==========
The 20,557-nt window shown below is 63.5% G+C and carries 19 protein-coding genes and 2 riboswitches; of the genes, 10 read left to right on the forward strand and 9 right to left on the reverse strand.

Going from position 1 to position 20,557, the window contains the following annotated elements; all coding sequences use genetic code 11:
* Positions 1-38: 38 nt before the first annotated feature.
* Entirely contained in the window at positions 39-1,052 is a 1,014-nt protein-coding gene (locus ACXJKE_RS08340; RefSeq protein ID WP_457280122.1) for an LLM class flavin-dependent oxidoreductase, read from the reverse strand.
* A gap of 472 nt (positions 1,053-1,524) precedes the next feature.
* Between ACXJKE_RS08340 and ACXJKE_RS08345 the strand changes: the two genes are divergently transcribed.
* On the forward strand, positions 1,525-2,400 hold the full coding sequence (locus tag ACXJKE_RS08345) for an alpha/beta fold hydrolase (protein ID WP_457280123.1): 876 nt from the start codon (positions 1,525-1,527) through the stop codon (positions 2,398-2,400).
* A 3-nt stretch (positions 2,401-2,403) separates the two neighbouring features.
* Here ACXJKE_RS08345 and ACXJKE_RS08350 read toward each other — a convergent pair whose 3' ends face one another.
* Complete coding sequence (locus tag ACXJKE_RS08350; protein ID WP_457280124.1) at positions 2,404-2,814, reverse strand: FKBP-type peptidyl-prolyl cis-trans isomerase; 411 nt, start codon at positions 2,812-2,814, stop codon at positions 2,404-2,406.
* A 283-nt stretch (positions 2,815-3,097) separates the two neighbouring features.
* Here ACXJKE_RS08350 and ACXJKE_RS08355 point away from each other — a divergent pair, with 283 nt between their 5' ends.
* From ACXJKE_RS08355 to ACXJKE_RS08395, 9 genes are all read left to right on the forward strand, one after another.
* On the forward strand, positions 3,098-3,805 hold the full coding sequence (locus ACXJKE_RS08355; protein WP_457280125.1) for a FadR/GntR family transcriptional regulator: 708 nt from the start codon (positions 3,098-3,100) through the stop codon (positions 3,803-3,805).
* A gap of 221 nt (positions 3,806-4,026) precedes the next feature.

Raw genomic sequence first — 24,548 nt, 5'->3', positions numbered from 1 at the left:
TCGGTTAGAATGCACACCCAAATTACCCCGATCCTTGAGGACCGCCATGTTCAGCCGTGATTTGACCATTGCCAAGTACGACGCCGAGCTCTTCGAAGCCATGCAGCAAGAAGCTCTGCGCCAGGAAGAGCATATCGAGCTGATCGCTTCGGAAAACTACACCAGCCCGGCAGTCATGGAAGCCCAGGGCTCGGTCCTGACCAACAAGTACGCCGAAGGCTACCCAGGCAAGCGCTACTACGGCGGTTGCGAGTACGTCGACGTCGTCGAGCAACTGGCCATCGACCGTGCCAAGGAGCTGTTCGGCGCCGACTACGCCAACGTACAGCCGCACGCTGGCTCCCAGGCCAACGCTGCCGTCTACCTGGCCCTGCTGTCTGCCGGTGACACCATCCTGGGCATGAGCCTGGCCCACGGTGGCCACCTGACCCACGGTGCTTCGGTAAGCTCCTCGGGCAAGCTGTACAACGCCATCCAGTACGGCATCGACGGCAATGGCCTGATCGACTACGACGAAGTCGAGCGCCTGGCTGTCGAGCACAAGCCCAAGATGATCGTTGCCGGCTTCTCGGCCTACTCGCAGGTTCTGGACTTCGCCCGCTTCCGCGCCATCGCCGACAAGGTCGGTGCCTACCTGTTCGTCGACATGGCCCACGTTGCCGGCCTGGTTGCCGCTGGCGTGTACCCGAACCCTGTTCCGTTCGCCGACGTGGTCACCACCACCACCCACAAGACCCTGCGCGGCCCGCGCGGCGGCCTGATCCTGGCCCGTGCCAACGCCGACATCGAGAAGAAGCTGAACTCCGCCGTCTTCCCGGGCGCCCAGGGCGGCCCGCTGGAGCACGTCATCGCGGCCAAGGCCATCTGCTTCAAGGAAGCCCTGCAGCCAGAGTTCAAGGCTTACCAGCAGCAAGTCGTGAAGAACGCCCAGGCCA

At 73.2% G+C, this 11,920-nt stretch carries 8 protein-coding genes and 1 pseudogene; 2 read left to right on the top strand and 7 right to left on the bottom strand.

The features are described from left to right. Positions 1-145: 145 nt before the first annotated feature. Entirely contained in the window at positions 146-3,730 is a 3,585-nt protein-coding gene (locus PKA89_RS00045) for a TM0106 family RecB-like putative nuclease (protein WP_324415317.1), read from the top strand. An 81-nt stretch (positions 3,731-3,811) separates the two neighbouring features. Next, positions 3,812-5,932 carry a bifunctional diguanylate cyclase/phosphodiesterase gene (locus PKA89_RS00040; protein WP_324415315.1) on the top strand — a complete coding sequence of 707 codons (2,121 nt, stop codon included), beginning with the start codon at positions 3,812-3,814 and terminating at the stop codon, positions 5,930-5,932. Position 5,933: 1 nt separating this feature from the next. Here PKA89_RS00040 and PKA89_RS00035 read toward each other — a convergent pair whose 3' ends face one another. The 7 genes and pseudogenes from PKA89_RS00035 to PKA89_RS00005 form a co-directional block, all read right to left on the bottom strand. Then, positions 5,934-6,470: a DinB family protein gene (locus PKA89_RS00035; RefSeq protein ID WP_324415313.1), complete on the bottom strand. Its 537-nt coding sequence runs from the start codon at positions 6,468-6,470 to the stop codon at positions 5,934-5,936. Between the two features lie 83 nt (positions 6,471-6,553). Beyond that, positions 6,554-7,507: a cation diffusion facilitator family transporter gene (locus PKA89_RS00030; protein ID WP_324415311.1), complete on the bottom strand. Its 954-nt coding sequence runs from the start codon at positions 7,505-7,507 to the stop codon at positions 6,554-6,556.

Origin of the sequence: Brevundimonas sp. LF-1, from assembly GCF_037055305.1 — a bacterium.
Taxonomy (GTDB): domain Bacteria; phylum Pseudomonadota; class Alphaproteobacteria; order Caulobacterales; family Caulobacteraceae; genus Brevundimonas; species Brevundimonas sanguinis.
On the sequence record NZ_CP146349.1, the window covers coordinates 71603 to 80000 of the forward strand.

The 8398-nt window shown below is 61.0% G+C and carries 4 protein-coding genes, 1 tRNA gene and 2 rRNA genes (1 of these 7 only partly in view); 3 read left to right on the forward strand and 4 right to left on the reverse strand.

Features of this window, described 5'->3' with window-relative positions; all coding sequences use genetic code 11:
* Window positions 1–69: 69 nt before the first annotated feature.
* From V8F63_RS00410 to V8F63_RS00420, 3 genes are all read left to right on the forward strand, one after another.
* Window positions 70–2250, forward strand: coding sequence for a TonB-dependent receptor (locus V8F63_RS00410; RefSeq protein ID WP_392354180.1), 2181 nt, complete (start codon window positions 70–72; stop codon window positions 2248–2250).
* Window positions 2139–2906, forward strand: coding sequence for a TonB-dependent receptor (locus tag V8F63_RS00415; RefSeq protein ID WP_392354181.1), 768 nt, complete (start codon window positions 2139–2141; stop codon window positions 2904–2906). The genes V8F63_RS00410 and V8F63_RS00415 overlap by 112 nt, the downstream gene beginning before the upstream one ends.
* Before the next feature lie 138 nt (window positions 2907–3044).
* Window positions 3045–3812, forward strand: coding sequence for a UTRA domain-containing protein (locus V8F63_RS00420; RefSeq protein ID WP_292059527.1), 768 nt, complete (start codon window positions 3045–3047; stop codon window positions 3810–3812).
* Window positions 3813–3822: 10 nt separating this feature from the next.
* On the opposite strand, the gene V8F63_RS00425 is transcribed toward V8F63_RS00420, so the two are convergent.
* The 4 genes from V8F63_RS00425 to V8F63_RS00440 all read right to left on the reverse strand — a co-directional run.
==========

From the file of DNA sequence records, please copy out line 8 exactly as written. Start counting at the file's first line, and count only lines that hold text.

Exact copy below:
* A 3-nt stretch (positions 2,401-2,403) separates the two neighbouring features.